Thursday, April 29, 2010

Me In A Church

Where there is love, there is no question.

(Thank you Cindy)

Carl Sandburg was fond of saying that "exclusive" was the ugliest word in the English language. I'm reminded of the lyric from an old sang "I'm in with the in-crowd. I know what the in-crowd knows." We spend a lot of time drawing circles to determine who's "in" and who's "out."

The one thing I expect from a church is that when I walk through the door I am not only welcomed but accepted. In spite of what a great many people may think and what a lot of religious pastors may preach, no religion has all the cards on holiness. But the one thing, which no one can own, that every religiom should have, by nature of what it is, is love. A church, more than any other place in the world, should be a house of love.

In my younger years I did some church going, looking for a sense of love that I didn't find anywhere else. For a lot of youngsters there is no love at home. They seek it in the safety of their church, if they can. I can remember several times when I approached the door of a church and was met by someone who looked at me with an expression which said "What are you doing here?" Oh, a lot of churches preach love, "All are welcome," but once inside you soon see where the lines are drawn. I once entered a church with a sign out front that read "God is Love." The only love inside was of the hypocritical nature.

I knew a woman in Missouri, a mother of three young boys, who divorced her husband because he cheated on her. She went to live with another man, until the divorce was final, then married him. Her church completely ostracized her. She was no longer "welcome." Instead of compassion and love, she got rejection. She was a sinner!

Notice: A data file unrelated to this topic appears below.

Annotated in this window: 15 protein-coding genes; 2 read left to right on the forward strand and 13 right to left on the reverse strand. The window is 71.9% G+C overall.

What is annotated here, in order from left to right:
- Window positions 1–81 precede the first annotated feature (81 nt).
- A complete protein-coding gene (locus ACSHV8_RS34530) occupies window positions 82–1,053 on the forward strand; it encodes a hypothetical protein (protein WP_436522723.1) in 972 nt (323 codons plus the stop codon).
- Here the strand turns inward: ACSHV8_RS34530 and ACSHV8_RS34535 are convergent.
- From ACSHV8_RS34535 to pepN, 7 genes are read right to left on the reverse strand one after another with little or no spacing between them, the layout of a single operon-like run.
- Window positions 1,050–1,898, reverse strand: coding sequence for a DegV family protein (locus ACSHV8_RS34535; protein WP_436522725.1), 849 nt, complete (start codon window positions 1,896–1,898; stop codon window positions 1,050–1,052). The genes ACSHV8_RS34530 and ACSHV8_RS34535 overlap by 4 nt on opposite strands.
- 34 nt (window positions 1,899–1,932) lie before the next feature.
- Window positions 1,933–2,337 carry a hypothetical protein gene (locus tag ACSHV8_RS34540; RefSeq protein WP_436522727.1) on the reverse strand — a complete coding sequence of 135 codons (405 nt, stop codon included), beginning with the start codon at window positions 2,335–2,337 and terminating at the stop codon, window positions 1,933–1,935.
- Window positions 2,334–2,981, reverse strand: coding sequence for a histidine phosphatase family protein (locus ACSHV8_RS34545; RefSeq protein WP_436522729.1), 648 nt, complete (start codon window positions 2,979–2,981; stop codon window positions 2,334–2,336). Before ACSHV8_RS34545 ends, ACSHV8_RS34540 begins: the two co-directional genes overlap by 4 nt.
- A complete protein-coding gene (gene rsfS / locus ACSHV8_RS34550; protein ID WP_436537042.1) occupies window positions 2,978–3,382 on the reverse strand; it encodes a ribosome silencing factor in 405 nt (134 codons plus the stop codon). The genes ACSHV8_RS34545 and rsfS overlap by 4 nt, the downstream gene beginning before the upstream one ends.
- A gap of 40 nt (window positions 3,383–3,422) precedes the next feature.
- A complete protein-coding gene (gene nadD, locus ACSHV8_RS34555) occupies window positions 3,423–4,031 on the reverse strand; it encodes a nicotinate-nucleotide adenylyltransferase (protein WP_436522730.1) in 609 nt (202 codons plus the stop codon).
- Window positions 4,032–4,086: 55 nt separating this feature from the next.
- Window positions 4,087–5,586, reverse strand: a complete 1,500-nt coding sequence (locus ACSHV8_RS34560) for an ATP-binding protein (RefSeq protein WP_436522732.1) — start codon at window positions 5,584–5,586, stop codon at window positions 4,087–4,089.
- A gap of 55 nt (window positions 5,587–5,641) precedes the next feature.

Speaking of sinners, there seem to be a lot of those around. Some church goers have given themselves the right to decide whom God hates and what exactly the punishments are for the various offenses against the divine will. We have been told that Aids is God's punishment for homosexuality. We were given a similar reason for Katrina, ignoring the fact that the gay section of New Orleans was the only area unaffected by the storm. We have been informed that the earthquake in Haiti was because the nation made a pact with the devil. The sin is that too many people listen to and believe in this sort of clap-trap.

On the other hand, one block from where I lived in New York there was a Catholic church. Every Thursday evening the service was conducted by an old priest. I had no use for the mumbo jumbo that went on. I went for his sermons, which were sometimes lengthy but always deep and inspiring. He had no bigotry or exclusivity about him. He was a loving man.

One Autumn I went on a tour of the synagogues of the Upper West Side of Manhattan. We got to a small converted brownstone in the 90's and the rabbi was an Englishman with a bright, happy manner who greeted us with joy. The women had prepared cakes and tea for us. He spoke with love about his religion, the various rituals and what they meant. He was genuinely glad to see us even though most of us weren't Jewish. The other rabbis we met were cordial but none had expressed the love that fellow did. I vowed that if I was Jewish and living in New York, that's where I would go, just to be in the presence of that jolly Englishman and his humble, immediate and all inclusive grasp of spirituality.